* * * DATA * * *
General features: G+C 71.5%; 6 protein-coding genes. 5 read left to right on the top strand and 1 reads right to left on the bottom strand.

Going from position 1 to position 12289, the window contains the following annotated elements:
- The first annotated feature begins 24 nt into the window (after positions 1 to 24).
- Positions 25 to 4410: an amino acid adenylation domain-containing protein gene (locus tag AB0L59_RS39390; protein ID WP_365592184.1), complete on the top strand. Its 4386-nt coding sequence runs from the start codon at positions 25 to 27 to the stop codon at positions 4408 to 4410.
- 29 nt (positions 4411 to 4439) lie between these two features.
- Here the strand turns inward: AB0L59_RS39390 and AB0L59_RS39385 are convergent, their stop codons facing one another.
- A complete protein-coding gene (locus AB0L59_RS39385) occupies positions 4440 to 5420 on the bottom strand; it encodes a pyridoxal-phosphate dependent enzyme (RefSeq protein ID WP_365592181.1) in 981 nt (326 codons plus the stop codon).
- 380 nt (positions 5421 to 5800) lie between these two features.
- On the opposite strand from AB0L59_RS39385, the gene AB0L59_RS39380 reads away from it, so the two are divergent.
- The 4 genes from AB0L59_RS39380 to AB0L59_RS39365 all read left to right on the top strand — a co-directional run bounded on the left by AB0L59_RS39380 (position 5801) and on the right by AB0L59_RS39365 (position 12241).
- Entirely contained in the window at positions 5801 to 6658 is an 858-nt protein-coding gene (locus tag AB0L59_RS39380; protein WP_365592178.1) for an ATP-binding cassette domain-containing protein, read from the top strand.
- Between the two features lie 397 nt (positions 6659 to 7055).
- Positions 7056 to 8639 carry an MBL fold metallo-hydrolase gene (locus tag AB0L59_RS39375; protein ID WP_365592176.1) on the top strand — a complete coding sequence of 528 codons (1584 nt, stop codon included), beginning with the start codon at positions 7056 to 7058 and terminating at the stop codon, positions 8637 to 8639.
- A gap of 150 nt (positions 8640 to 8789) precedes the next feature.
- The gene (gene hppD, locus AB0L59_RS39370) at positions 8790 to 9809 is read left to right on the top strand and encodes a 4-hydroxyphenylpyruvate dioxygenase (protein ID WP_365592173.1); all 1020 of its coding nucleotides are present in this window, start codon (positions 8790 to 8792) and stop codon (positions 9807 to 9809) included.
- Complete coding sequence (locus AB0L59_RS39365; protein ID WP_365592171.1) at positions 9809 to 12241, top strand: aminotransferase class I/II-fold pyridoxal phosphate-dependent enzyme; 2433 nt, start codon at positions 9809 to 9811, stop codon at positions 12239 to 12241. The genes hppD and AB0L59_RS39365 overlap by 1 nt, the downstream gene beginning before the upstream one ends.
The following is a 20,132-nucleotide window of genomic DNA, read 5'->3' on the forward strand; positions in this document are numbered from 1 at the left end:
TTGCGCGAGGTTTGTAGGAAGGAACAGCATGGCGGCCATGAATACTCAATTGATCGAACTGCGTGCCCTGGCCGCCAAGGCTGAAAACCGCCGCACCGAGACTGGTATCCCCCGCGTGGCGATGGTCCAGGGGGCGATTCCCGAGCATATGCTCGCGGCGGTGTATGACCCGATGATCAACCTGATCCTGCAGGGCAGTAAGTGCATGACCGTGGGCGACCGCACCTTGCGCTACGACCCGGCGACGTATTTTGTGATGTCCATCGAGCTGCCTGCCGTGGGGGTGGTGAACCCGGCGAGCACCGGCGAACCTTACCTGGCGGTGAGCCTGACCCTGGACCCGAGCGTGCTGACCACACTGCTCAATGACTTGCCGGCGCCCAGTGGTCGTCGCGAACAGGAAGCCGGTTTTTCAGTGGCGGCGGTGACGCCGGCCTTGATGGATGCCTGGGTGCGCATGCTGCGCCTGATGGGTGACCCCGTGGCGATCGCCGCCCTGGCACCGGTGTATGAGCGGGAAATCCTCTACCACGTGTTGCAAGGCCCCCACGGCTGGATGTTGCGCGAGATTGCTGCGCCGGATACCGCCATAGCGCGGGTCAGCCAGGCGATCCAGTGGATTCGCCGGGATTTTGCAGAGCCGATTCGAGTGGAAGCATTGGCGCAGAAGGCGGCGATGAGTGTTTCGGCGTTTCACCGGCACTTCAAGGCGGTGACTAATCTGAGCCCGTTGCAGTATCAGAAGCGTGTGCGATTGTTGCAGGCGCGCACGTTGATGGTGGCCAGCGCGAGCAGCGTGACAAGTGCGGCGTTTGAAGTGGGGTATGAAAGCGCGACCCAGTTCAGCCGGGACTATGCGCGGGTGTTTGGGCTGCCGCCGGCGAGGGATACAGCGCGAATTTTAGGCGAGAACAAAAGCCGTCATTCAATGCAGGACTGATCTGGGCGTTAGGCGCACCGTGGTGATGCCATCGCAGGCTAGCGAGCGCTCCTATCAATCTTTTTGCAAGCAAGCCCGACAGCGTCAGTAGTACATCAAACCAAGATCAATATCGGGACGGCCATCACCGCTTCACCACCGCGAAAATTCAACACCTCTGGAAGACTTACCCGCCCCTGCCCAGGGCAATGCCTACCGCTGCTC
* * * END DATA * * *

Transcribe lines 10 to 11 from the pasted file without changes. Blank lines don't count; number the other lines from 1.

- The 4 genes from AB0L59_RS39380 to AB0L59_RS39365 all read left to right on the top strand — a co-directional run bounded on the left by AB0L59_RS39380 (position 5801) and on the right by AB0L59_RS39365 (position 12241).
- Entirely contained in the window at positions 5801 to 6658 is an 858-nt protein-coding gene (locus tag AB0L59_RS39380; protein WP_365592178.1) for an ATP-binding cassette domain-containing protein, read from the top strand.